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Top 15 cities with the worst mental health conditions


If you practice around these towns, your patients may have more needs than other parts of the country.

Physicians, health experts, and patients are exploring the best ways to integrate more mental health care with primary care.

Exactly how that will develop in doctors’ offices is unclear, but there is a need. Grand Canyon University (GCU) cited the National Institute of Mental Health, which estimated 57.8 million adults – more than one in five – were living with a mental illness in 2021.

Grand Canyon University (GCU) published “An Analysis of Mental Health Disparities Across the U.S.” to determine mental health conditions and mental health care availability in the 50 largest cities across the country.

For mental health conditions, GCU analyzed County Health Rankings and Roadmaps for the following factors:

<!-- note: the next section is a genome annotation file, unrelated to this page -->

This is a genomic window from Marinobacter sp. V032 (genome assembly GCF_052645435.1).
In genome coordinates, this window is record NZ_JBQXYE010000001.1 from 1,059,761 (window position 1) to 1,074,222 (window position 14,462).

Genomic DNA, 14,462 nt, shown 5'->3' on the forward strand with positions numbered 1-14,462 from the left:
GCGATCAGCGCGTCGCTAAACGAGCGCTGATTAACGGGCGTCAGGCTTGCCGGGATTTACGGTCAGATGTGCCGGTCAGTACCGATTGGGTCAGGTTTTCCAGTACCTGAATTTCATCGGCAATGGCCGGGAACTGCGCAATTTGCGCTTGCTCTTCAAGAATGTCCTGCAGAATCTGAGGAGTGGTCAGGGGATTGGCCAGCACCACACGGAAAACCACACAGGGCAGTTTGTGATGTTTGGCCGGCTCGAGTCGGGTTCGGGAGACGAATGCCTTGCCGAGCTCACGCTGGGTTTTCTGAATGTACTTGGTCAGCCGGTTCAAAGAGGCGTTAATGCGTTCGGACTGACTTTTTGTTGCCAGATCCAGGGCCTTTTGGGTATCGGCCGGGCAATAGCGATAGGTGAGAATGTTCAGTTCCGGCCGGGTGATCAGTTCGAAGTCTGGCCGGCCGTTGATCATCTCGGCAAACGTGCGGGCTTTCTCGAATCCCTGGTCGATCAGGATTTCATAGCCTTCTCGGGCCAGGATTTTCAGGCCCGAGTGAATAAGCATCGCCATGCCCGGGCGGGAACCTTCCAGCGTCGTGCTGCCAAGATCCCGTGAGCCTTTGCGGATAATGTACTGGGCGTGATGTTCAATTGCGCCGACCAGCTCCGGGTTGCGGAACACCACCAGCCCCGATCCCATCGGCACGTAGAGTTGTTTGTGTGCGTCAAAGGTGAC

• The average number of mentally unhealthy days reported in the past 30 days.
  • Percentage of adults who report fewer than seven hours of sleep on average.
  • The number of deaths due to suicide per 100K people.

Mental health care access was based on data from the U.S. Bureau of Labor Statistics. GCU measured the number of workers assisting with substance abuse, behavioral disorders, and mental health, per 100,000 people, and those occupations’ employment per 1,000 jobs. Their median hourly wages also were included.

Cities were rated for the various criteria, with 50 being the best possible score each for conditions and availability.

There were disparities between mental health conditions and availability.

For example, Hartford, Connecticut; New York, New York; and Boston, Massachusetts, were the top three cities for best mental health conditions and best mental health care access. Philadephia, Pennsylvania; Richmond, Virginia; and Cleveland, Ohio, were the top three for worst mental health conditions, but best mental health care access.

This slideshow lists the top 15 cities with the worst mental health conditions, among the largest 50 cities in the United States. The ranks were based on numbers of numbers of poor mental health days; insufficient sleep; and deaths due to suicide per 100 people.

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